Poop scoop: All better as far as poop goes. We're seeing nice 3s and 4s every day or every other day, and there seems to be no other indication of inflammation as far as we can tell....

Monday, May 9, 2011

shocked in spite of myself

We are continuing meds, and I have to repeat what I mentioned to Bonnie the other day, which is that I'm really surprised--shocked even--that our entire response to Isaac's condition is going on the way it is. What I mean by this, mainly, is that I am generally so pro-natural if not anti-pharmaceutical when it comes to treatments. Yet here we are finishing our fourth week of our second (or third--if you count that one isolated week) round of steroids since October, and Isaac is now taking a second drug--this one suppresses the body's immune response.

What I wish? I think we could effectively test out a few treatments which involve mostly diet and probiotics. Actually, by doing this alongside of what the doctor orders, I think we have found some good information about some of what affects Isaac. We have thought, from time to time, that we're onto something with probiotics we give him, but we don't have good evidence of that. We are going to get some strong concentrated probiotics to help alter Isaac's natural intestinal microbiome, but as he seems to be in a more "healthier" stage now, it may only help loosely point to what is/isn't effective. There are also many things out there that our doctor is shy about. Like probiotic enemas, and bacteriotherapy (an infusion of a donor's healthy stool to help adjust the culture of Isaac's gut).

So why is our doctor about these treatments and not shy about pushing expensive carcinogenic drugs to our two year old, talking about them as a pathway to probable surgery? One reason, of course, is the trend of research and science behind health care. A lot of research gets funded for things that make money. And simultaneously, the trends of health care point to miracle pills or substances which can treat symptoms and/or fix conditions as opposed to more mysterious treatments which contain components which are difficult to isolate and control. And that's especially true if the treatment does nothing more than encourage a body's system to do its job even though modern medicine has deemed the body's system pathological. Then there's the actual money factor, which isn't just about the science of medicine, but the actual money driven aspect of what pays and what doesn't. These expensive medicines Isaac takes help, in a twisted short-term way, to drive our economy. A cheap fecal transplant only helps the economy in the long run. I really hate that analysis, but that's our health care system for you.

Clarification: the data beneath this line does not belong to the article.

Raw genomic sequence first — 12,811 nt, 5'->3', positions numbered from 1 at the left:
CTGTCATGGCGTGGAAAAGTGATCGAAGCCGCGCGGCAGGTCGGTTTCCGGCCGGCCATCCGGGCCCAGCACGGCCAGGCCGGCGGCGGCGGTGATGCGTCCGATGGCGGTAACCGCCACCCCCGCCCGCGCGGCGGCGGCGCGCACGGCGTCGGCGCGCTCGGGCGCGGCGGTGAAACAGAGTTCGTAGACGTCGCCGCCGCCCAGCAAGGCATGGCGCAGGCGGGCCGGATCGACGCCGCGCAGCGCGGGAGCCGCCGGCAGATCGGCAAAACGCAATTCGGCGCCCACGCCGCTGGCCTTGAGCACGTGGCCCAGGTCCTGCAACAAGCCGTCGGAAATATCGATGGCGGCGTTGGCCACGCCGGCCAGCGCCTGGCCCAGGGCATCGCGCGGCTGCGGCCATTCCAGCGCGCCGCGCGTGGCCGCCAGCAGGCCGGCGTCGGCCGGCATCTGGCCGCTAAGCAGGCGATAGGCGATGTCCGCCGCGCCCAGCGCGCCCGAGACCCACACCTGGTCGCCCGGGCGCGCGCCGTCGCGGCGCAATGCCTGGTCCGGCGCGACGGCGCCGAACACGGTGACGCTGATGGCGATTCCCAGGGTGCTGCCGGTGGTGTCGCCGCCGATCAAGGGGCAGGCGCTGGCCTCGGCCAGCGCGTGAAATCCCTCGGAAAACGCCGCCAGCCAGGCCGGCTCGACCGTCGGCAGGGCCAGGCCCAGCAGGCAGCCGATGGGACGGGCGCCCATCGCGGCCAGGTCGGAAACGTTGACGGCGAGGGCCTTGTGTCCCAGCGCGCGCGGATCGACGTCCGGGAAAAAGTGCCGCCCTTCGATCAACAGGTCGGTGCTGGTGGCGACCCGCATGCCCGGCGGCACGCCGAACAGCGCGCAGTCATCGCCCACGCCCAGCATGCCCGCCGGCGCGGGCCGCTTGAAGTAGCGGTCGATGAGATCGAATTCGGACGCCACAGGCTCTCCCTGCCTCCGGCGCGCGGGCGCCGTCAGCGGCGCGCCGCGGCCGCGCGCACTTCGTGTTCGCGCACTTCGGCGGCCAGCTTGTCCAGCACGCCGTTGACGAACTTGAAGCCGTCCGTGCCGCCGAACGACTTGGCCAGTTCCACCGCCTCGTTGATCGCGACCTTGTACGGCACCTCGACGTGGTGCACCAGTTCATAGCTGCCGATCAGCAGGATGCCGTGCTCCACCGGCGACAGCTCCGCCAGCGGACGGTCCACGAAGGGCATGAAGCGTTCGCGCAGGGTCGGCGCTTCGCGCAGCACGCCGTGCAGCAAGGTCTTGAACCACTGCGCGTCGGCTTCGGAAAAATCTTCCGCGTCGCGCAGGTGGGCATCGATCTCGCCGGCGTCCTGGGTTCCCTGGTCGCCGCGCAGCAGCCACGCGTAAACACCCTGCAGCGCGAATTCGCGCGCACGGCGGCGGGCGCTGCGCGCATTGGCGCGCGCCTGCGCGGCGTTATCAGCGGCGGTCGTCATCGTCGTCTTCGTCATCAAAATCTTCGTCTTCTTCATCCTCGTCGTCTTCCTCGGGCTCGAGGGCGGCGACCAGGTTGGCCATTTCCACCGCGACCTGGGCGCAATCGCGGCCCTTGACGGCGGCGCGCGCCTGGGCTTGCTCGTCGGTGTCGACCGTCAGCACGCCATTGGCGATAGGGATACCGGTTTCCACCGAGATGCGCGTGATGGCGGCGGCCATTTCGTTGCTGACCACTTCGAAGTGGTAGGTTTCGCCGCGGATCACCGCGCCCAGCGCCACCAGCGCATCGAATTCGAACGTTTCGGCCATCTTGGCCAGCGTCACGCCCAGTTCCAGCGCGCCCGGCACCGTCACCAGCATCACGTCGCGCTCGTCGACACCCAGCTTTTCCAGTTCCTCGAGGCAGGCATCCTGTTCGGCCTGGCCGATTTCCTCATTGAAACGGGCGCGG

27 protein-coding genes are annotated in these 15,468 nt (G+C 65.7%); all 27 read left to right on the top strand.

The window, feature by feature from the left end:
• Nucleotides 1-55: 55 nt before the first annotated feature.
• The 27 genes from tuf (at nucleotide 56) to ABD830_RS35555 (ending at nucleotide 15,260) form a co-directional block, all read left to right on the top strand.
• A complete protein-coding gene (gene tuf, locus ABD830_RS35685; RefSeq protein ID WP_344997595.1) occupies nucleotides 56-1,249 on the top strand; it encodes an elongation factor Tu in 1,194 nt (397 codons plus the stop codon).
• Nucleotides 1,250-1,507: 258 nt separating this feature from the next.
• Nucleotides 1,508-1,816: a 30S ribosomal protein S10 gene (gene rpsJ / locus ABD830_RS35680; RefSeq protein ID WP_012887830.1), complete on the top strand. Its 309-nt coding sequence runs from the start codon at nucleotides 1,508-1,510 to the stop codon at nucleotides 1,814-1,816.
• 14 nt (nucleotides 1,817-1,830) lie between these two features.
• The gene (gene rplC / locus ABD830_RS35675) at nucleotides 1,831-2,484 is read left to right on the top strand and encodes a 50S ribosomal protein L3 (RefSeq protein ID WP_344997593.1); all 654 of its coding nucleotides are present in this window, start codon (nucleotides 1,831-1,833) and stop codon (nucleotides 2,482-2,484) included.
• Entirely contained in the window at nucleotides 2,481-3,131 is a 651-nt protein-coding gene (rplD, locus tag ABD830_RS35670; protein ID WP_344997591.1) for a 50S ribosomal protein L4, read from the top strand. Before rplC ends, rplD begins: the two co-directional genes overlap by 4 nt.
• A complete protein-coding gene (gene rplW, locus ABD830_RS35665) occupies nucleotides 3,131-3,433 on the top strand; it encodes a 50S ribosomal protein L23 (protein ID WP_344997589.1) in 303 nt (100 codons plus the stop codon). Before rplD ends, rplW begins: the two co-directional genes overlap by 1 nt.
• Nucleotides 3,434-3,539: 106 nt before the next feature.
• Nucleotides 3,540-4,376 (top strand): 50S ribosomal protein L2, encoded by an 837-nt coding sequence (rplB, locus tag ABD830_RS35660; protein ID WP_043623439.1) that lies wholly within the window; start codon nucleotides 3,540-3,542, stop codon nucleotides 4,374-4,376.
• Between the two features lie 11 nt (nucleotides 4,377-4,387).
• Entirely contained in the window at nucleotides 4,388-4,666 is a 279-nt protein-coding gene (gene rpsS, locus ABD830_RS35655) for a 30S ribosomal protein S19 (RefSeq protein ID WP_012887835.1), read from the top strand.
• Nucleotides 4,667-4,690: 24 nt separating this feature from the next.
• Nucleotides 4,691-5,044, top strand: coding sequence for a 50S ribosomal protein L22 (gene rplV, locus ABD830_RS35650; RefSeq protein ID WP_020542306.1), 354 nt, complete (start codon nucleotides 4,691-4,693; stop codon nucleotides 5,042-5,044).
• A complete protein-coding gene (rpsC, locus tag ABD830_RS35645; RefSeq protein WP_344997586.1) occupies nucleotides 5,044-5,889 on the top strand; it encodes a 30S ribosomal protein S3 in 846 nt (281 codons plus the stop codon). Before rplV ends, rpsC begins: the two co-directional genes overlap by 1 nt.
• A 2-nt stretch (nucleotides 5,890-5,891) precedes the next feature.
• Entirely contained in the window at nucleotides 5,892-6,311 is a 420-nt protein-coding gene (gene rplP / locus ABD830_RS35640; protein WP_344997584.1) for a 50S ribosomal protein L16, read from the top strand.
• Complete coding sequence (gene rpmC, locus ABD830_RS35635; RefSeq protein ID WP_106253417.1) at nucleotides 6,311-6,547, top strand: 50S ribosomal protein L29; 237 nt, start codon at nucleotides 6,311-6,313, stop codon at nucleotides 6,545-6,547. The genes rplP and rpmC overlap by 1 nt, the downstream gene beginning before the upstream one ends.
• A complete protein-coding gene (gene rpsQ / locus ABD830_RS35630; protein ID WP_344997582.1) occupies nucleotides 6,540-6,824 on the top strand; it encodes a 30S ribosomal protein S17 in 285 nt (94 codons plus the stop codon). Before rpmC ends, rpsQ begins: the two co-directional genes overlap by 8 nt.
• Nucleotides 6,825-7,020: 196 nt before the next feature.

I got a good private response from a reader about a situation similar to ours, where this family's toddler was diagnosed at a similar time. Their response to the diagnosis has leaned toward the nonpharmeceutical. One difference that Bonnie points out is that Isaac's case seems more moderate-severe whereas the reader's child's situation may be more mild-moderate, but in both cases we have diarrhea and blood. And in both cases, honestly, it seems like the outcome has been about the same. Some improvement, but some "relapse" in our case with drugs, and the same to be said for the nonpharmaceutical approach. So I ask myself, what are we doing exposing Isaac to months and months of steroids, for the same results we can get by going with probiotics and dietary changes?!

Of course you may anticipate the answer. We don't want Isaac to miss out on growth spurts. we don't want scar tissue to develop in his guts which may lead to surgery sooner rather than later. And we don't know--maybe without drugs, he would have needed surgery by now.

Anyway, this is my struggle. We'll probably wrestle some more, see how the VSL#3 goes, continue little by little finding more out with our dietary/stool/symptom diary, and who knows. I would still be thrilled to work with a scientist/doctor who wants to investigate this bacteriotherapy (I realize now that I have yet to write a good entry for the fecal transplant).

The poop scoop: Isaac has continued to poop pretty well, going once a day or once in two days. His last stool was a 4-5, but he also had an ideal 3-4 the time before that.